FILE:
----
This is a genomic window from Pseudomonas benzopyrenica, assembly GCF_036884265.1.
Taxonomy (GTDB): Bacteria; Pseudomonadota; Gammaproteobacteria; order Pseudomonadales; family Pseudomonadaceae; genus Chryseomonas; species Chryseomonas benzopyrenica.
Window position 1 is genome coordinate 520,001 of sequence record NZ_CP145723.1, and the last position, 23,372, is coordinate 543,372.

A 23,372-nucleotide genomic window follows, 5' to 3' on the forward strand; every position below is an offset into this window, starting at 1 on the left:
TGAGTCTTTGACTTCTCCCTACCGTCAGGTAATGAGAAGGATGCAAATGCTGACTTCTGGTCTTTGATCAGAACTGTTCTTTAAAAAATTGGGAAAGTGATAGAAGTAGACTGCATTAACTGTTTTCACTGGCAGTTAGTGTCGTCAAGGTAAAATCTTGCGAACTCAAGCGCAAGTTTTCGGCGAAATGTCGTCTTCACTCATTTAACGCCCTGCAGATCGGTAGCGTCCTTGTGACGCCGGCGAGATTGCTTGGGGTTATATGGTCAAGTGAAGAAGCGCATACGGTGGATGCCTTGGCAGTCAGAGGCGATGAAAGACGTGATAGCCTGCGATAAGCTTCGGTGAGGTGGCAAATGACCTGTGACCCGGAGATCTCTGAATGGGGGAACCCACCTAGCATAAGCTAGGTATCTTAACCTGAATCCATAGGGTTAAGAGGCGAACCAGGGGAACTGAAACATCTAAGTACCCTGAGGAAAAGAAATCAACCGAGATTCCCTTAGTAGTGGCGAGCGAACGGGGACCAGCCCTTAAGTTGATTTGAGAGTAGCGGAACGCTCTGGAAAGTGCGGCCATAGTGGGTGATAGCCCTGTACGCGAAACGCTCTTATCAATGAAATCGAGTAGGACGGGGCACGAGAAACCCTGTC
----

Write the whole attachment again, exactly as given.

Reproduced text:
This is a genomic window from Pseudomonas benzopyrenica, assembly GCF_036884265.1.
Taxonomy (GTDB): Bacteria; Pseudomonadota; Gammaproteobacteria; order Pseudomonadales; family Pseudomonadaceae; genus Chryseomonas; species Chryseomonas benzopyrenica.
Window position 1 is genome coordinate 520,001 of sequence record NZ_CP145723.1, and the last position, 23,372, is coordinate 543,372.

A 23,372-nucleotide genomic window follows, 5' to 3' on the forward strand; every position below is an offset into this window, starting at 1 on the left:
TGAGTCTTTGACTTCTCCCTACCGTCAGGTAATGAGAAGGATGCAAATGCTGACTTCTGGTCTTTGATCAGAACTGTTCTTTAAAAAATTGGGAAAGTGATAGAAGTAGACTGCATTAACTGTTTTCACTGGCAGTTAGTGTCGTCAAGGTAAAATCTTGCGAACTCAAGCGCAAGTTTTCGGCGAAATGTCGTCTTCACTCATTTAACGCCCTGCAGATCGGTAGCGTCCTTGTGACGCCGGCGAGATTGCTTGGGGTTATATGGTCAAGTGAAGAAGCGCATACGGTGGATGCCTTGGCAGTCAGAGGCGATGAAAGACGTGATAGCCTGCGATAAGCTTCGGTGAGGTGGCAAATGACCTGTGACCCGGAGATCTCTGAATGGGGGAACCCACCTAGCATAAGCTAGGTATCTTAACCTGAATCCATAGGGTTAAGAGGCGAACCAGGGGAACTGAAACATCTAAGTACCCTGAGGAAAAGAAATCAACCGAGATTCCCTTAGTAGTGGCGAGCGAACGGGGACCAGCCCTTAAGTTGATTTGAGAGTAGCGGAACGCTCTGGAAAGTGCGGCCATAGTGGGTGATAGCCCTGTACGCGAAACGCTCTTATCAATGAAATCGAGTAGGACGGGGCACGAGAAACCCTGTC